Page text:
I watched A Serbian Film. I appreciate that there are some people in this world who think I should be given a lethal injection or institutionalised for engaging in such a depraved act. And I do feel the need to justify myself (a bit) – because the act of watching it has left me feeling slightly soiled. I watched it out of morbid curiosity. I watched it because I have a horror blog and I can’t justify this blog if I won’t watch the most controversial examples of the genre. I watched it because I refused to believe that it could really be THAT disturbing. But what it ultimately comes down to is that I really, REALLY didn’t want to watch this film. And so I knew I had to.

The only thing I hate more than a film which is shocking for the sake of it – is an offensive film that masquerades as art. This film, with its depiction of sexual violence of the absolute worst kind imaginable, claims to be an allegory for the abuse of Serbia.

This film is not short on defenders. There are people who claim that it is an intelligent piece of cinema, which resonates at a deep emotional level with the viewer and which has an engaging story. They will also claim that it plays as a rich metaphor about the anguish and degredation of an entire country.

And THAT is what is so disturbing about A Serbian Film. Not the movie itself – but its proponents. In all honesty I found A Serbian Film horrific to such a degree of lunacy and revulsion that it ceased to have any emotional impact upon me other than distaste and annoyance. What disturbs me is that there are some people who actually BELIEVE in its pretentions – who feel genuinely horrified by this celluloid tantrum.

And that is all this film boils down to: an infantile tantrum, a squealing brat throwing shit at the walls in an attempt to get attention and then calling it art.

I am not of the opinion that horror films make people into monsters, cause moral decline or warp the minds of children – though I maintain an open mind. No, what disturbs me is that some people think this film really is GOOD. It is disturbing that people have become desensitised to violence to such an extent that they need this kind of extremism to ellicit an emotional response. For every person who thinks this film is good, who defends its artistic pretensions – I despair. It is bad enough that there was a market for this crap in the first place, without people pretending that it is anything more than the absolute worst kind of exploitation cinema.

People (including myself) watch for different reasons: morbid curiosity, a desire to be challenged, to be horrified or deliberately sickened. I started watching with the attitude that I would almost certainly switch off in disgust. So why didn’t I?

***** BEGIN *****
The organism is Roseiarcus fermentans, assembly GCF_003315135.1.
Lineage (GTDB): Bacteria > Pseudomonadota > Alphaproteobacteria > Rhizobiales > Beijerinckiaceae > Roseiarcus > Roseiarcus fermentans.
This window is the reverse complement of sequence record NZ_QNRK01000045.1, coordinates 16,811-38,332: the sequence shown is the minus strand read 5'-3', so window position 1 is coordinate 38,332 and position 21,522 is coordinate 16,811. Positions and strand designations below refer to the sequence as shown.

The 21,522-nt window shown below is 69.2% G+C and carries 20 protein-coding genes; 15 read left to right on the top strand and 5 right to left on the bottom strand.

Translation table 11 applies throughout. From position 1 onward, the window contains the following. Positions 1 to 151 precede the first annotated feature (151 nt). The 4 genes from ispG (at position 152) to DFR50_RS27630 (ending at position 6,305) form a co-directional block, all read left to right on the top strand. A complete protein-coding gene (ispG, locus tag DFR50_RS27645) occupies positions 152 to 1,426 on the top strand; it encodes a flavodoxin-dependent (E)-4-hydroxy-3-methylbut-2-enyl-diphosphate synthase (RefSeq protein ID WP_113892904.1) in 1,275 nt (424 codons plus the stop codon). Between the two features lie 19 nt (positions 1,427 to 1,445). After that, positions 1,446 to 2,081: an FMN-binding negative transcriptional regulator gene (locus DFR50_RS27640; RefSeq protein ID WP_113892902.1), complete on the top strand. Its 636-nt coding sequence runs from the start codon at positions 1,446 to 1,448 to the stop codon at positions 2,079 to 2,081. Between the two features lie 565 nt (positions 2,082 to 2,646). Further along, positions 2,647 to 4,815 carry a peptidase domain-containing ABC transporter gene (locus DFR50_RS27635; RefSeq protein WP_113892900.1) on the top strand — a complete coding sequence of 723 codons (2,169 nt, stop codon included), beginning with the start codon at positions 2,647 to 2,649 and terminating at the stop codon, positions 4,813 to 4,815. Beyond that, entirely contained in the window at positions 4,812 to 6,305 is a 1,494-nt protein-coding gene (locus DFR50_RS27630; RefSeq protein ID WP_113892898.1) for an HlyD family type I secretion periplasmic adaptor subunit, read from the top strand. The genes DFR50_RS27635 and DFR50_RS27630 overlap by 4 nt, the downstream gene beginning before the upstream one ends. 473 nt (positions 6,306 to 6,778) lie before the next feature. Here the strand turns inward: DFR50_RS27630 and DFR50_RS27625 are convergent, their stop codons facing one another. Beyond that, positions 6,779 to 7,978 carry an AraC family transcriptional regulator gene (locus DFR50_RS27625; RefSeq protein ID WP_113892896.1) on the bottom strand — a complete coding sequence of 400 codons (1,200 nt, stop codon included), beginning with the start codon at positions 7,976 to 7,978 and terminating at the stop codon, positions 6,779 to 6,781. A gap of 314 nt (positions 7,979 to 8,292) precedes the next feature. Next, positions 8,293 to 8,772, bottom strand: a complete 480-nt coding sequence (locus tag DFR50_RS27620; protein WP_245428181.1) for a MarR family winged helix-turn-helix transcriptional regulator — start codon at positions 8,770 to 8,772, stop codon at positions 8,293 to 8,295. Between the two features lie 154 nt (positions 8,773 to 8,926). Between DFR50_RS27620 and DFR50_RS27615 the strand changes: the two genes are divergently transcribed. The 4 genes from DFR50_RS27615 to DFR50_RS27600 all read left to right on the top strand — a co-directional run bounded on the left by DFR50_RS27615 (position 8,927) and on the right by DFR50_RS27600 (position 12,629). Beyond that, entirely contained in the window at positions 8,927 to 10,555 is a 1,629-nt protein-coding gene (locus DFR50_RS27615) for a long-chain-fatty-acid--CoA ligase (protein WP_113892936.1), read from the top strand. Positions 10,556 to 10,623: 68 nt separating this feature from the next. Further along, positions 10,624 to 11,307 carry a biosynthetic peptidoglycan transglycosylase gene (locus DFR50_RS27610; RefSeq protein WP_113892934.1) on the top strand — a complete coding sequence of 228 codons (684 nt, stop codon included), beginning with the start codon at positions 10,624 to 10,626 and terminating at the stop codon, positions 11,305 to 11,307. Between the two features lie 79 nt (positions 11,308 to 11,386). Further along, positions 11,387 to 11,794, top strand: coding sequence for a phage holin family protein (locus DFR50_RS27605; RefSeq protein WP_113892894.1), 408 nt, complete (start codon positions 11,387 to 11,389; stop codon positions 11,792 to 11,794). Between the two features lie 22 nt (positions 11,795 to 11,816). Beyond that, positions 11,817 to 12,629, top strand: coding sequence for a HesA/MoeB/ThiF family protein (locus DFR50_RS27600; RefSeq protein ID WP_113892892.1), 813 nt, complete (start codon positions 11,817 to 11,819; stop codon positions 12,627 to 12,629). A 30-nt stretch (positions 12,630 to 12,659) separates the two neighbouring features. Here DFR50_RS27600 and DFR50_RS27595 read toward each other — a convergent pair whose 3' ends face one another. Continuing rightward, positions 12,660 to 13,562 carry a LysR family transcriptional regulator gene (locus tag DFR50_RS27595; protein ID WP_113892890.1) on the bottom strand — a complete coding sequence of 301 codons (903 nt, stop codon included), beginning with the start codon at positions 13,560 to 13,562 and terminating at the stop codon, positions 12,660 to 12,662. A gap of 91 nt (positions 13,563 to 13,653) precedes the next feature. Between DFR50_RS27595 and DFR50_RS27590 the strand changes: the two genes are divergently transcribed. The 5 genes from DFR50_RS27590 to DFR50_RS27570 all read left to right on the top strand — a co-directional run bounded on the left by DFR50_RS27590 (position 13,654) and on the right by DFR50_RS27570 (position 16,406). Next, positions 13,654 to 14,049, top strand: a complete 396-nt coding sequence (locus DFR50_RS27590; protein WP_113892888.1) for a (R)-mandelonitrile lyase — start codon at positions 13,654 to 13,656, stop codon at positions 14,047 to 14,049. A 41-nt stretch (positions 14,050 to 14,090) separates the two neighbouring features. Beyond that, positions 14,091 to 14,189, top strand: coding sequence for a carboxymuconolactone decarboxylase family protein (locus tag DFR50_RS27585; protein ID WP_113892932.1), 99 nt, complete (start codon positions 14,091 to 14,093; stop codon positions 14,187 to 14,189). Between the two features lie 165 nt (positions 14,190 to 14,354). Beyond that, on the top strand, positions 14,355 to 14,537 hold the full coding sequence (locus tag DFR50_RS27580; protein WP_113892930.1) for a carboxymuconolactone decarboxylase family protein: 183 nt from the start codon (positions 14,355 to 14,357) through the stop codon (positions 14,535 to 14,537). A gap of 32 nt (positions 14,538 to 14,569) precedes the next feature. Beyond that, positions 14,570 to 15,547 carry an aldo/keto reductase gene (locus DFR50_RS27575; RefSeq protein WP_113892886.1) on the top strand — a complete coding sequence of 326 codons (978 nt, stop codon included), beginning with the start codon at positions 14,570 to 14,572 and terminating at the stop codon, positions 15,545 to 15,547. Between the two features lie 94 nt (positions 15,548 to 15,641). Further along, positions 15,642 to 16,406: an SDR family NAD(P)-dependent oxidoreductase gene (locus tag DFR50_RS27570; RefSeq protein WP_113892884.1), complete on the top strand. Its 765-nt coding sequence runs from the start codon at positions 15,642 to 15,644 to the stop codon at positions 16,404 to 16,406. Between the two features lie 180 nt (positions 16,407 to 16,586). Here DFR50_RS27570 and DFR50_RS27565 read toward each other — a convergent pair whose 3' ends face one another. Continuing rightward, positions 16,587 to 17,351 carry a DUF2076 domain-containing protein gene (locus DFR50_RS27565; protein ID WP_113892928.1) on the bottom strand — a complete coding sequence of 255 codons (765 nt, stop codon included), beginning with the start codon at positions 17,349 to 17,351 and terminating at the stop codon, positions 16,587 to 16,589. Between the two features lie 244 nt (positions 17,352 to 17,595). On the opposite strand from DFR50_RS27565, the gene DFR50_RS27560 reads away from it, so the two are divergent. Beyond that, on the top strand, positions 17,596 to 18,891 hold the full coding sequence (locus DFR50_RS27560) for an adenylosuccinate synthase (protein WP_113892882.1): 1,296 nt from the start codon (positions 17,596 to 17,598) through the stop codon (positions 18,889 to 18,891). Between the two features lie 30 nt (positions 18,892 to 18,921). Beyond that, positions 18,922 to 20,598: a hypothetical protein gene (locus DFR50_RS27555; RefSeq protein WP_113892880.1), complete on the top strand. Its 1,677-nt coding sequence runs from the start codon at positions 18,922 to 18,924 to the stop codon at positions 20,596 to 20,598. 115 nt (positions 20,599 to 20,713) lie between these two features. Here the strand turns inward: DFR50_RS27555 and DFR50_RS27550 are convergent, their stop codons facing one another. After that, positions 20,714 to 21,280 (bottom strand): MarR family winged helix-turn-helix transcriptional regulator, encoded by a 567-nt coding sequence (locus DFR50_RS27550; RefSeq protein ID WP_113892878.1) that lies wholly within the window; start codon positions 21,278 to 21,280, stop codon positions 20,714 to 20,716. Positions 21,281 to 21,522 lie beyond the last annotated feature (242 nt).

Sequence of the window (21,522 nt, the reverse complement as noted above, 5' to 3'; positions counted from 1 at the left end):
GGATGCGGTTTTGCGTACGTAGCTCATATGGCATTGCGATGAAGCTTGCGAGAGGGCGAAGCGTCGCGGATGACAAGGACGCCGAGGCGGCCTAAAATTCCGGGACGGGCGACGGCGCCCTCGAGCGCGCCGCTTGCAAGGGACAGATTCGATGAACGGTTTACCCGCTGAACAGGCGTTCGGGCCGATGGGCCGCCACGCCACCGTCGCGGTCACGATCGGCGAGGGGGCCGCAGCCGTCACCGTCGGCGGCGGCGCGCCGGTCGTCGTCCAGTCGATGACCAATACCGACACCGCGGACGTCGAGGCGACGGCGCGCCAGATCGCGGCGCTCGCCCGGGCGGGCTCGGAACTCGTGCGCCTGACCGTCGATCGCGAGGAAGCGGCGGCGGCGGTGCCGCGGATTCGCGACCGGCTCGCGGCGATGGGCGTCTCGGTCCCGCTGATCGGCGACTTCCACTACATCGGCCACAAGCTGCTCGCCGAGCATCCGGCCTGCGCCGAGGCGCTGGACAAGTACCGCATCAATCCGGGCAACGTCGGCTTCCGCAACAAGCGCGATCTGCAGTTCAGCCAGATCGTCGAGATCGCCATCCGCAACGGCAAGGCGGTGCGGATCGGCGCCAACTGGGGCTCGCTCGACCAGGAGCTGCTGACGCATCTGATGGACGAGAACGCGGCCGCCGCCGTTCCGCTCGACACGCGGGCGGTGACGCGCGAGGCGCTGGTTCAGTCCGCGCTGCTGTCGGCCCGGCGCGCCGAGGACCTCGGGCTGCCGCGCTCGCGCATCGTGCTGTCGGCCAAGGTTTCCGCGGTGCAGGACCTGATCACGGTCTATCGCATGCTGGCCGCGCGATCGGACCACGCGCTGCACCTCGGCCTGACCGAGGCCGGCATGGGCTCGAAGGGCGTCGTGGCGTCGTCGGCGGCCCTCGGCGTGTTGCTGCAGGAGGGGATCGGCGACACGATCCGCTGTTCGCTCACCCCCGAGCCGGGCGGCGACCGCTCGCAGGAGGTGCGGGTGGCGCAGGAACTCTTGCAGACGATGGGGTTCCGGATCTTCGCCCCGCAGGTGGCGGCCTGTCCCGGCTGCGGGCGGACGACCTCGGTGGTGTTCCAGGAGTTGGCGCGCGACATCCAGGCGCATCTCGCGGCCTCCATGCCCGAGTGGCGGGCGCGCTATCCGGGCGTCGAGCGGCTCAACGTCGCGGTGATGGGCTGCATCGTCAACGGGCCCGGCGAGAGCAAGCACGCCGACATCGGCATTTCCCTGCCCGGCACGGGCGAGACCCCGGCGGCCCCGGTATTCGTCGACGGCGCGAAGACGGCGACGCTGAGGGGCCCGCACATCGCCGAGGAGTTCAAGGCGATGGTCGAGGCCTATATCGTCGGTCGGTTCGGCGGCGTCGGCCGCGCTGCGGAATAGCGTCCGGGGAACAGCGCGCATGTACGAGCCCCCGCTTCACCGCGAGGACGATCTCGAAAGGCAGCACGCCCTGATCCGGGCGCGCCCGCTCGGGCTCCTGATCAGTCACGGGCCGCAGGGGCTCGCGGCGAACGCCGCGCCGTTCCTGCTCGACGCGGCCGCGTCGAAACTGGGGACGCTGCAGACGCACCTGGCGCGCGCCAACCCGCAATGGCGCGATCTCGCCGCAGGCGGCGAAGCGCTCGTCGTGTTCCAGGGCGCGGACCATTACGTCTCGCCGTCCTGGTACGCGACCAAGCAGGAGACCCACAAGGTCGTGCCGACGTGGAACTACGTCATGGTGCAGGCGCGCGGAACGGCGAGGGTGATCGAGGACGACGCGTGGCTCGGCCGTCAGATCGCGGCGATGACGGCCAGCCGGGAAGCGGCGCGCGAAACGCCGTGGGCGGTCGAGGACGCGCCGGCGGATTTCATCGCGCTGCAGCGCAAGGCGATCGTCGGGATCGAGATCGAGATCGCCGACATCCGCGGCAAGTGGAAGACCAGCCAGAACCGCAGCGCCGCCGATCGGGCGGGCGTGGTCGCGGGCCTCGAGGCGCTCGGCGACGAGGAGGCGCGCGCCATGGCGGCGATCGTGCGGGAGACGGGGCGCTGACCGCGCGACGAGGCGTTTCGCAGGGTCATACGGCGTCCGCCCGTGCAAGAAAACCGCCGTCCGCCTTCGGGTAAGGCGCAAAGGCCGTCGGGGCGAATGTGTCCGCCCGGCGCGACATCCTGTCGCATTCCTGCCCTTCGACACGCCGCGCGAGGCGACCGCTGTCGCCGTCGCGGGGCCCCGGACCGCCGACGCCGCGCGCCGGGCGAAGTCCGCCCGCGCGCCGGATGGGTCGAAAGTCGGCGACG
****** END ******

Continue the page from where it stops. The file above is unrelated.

In some respects this is not a bad film. It isn’t badly made in technical terms: filming sound and editing are all acceptable. The acting is reasonable. The characters are sympathetic – if totally unbelievable. And the worst scenes were not as graphic as you might expect (thankfully). But this film is, in a word, trash. It is so utterly facile and bloated by a sense if its own brilliance that it ultimately seems utterly ridiculous. It tries to cash in on the most basic of human taboos – and it creates nothing but a degrading melodrama. It is because it is so blatant and tactless in its attempts to horrify that it fails so atrociously.

I was not traumatised by watching this. Nor am I racked with guilt. I am angry. This is a bad film – getting far more attention than it deserves because of 2 scenes that have not just raised the bar of what is acceptable in cinema, but hurled that bar into a cesspit. Not for any artistic, moral or intellectual reason – but for attention.

Had the scenes in this movie really been necessary, had they been present because they were – for example – exploring issues of abuse, then perhaps they would have been justifiable – even necessary. It is hard to imagine a scenario where this kind of gratuitous violence could ever aspire to anything more than base exploitation, but it may be possible. The director and producers claim this film is an allegory for the abuse of Serbia. So answer me this – had the film maker’s not explicitly said this was the intention of the film – would anybody have known? And further more: has this film sparked one single debate about the history or politics of Serbia? Of course not. If ever this film had pretensions beyond sickening and shocking its audience – and I seriously doubt that it had – then this has been lost, utterly eclipsed by discussions on the imperatives of censorship on one hand and the demands for increasingly debased entertainment on the other.

I urge you not to watch this. I’m not giving any details of the contents (for once) – you can discover that for yourself elsewhere – and if you are reading this, then I assume you probably know much of it already. I refuse to give this garbage any more exposure. I urge you to avoid this NOT for the sake of your mind, health or soul – but because it is beneath you. You are better than this movie. Ignore it and maybe it will slink off back to the gutter where it belongs.